2009: Plymouth

Date: Saturday, 7 March 2009
Hosted by and located at: University of Plymouth’s School of Geography
A note from the organiser, Sally Murrall (Univ Plymouth)
What a great day! All in all, I think the whole event was very successful (although I would say that!). We had over 90 delegates from over 20 different universities, including international delegates from the USA, Spain, Germany, Portugal, Ireland and Italy.
There was a really lovely atmosphere generally, and people seemed genuinely happy to be there. In the exhibition hall there was a permanent hum, which I interpreted as people making new friends and having good conversations.
The real purpose of the event was to provide postgraduates with the experience of presenting their work in a relaxed atmosphere, to give them confidence to go on to more formal academic conferences. I received a lot of feedback. I was delighted at the number of people who were in fact first-time presenters, and they all had had a very positive experience. The feedback from the chairs was that the standard of presentations was extremely high and the diversity of research topics was incredible. The posters were also very good, clearly evident from the amount of activity which seemed to be going on around them.
Prof James Sidaway (Human Geography at Plymouth) kicked off the day with a funny and informative plenary on ‘getting published’. (His most memorable piece of advice – ‘love your editors’ – got quite a laugh, given that he’s an editor himself). In the second plenary, Dr Catherine Souch (RGS-IBG) explained the workings of the RGS-IBG, the specific opportunities it provides for researchers and, of course, the benefits of membership. (She did rather sweetly apologise for the shameless plug….but it’s okay, Catherine. At £27 for postgraduate student membership, it’s a bargain!)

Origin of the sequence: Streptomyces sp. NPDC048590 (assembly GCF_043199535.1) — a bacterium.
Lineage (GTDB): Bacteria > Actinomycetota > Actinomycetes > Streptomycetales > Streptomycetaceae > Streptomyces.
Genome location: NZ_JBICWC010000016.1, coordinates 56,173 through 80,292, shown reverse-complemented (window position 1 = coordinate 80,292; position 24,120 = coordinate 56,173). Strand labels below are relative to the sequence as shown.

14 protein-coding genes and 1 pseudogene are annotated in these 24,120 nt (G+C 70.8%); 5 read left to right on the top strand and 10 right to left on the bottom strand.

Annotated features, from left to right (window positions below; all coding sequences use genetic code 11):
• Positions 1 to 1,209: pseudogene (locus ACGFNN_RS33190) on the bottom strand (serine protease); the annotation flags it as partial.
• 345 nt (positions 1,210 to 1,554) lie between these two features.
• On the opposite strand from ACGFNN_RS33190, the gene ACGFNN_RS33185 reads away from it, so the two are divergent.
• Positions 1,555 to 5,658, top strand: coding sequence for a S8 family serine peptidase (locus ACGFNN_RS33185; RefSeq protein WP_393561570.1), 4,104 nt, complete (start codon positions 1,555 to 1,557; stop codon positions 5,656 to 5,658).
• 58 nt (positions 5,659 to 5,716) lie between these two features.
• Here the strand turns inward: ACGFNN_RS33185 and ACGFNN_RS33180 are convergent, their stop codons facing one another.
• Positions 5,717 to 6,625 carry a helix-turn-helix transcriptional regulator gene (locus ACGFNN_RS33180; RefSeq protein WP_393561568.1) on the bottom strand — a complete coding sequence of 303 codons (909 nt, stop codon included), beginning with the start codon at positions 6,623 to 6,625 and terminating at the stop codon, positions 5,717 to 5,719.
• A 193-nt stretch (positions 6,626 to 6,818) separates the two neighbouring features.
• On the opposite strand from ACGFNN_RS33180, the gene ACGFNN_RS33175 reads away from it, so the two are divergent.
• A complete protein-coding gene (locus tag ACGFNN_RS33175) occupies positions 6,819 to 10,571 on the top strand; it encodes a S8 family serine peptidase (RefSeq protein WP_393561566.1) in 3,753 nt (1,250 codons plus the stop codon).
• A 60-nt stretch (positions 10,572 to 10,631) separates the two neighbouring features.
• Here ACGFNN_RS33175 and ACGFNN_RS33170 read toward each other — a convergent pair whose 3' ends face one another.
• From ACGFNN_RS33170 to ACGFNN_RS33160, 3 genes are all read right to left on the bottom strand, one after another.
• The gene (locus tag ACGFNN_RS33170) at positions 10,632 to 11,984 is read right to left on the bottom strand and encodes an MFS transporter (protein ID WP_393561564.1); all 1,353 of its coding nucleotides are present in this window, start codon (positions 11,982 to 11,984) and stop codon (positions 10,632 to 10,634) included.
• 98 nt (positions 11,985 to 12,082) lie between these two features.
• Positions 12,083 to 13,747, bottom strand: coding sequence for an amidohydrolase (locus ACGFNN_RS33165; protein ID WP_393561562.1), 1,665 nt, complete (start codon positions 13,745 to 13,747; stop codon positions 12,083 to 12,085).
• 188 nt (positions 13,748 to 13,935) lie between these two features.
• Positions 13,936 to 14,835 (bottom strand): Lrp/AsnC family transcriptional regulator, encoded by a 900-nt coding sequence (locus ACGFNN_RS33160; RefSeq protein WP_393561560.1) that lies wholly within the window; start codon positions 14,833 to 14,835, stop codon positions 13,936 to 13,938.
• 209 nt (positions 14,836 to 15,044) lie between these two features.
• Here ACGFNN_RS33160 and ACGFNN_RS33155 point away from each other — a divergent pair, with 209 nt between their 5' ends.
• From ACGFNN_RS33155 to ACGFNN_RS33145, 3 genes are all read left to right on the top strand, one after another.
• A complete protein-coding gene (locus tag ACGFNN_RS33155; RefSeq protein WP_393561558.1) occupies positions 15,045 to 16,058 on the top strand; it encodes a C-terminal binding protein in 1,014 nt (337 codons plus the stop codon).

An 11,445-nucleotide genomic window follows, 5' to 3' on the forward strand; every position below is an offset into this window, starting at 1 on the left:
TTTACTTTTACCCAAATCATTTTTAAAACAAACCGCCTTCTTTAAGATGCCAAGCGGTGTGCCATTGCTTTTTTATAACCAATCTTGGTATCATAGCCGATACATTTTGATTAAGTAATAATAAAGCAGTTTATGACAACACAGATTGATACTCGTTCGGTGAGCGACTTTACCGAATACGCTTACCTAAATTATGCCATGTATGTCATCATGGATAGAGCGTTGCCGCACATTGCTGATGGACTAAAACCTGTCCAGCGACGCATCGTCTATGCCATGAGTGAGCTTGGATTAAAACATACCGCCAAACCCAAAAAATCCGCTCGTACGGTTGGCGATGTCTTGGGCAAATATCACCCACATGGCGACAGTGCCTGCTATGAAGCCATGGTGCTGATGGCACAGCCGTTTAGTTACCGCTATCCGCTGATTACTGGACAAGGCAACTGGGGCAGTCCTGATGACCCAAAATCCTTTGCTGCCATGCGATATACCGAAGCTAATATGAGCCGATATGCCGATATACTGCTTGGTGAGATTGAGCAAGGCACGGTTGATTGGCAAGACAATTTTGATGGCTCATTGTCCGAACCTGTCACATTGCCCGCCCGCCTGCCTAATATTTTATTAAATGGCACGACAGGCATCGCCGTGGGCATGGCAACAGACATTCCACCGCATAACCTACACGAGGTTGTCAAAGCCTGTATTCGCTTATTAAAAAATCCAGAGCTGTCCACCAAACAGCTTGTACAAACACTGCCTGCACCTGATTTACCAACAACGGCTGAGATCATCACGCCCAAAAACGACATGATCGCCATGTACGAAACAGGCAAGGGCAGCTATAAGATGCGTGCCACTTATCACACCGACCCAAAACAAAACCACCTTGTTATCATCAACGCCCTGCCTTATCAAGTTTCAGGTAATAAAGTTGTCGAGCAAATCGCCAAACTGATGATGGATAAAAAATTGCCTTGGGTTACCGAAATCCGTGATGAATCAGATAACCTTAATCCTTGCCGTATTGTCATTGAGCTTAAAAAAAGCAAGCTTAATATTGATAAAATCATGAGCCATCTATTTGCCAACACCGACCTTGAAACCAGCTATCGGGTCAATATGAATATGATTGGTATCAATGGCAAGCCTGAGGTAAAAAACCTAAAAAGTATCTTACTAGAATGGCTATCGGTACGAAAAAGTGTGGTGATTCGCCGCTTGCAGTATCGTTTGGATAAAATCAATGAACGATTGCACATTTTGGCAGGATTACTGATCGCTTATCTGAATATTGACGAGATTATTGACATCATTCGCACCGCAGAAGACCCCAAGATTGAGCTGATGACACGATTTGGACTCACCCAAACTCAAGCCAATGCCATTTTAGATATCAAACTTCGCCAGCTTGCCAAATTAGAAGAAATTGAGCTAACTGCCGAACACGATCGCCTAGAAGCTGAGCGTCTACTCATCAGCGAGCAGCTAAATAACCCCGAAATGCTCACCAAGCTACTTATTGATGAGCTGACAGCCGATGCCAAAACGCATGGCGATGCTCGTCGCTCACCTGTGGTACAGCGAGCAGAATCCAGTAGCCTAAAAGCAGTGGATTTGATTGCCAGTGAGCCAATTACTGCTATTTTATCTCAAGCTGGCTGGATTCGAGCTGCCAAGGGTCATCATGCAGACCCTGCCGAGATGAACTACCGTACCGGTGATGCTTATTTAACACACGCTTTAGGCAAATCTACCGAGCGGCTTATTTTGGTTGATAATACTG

Before lunch we held the Annual General Meeting and we were delighted with its outcome. There was considerable interest in all of the committee posts and there are no less than five competing hosts for next year’s midterm conference (don’t forget to take part in the on-line vote!).
At the end the day, to give everyone’s brain a rest, we experimented with some PhD-relevant workshops which, from what I gather, went really well – I certainly enjoyed mine. Throughout the event, everything ran relatively smoothly, apart from one of the presentation sessions which was so popular that 50 people crammed into a space for 30. The effects were quite amusing – people sharing chairs, sitting under desks and standing at all angles. The room was so packed that we couldn’t even open the door to ask them if they would like to change to another room. Thankfully everyone seemed well humoured about the whole thing. We also so had a small technical failure, yet some nimble minded presenters carried on regardless – the lack of PowerPoint was not going to stop them!
I won’t go into the events at the conference meal too much… Suffice to say there were plenty of lubricated conversations at the bar and unusual shapes being thrown on the dance floor! In summary, I met some lovely and brilliant people, and I am inspired that so many are at work in our discipline. Geography’s future is bright! And finally, a big thank you to everyone who attended. It really was the people who made the conference so special. Good luck in the future!
Best wishes, Sally Murrall, Lead Organiser of the 2009 PGF Midterm Conference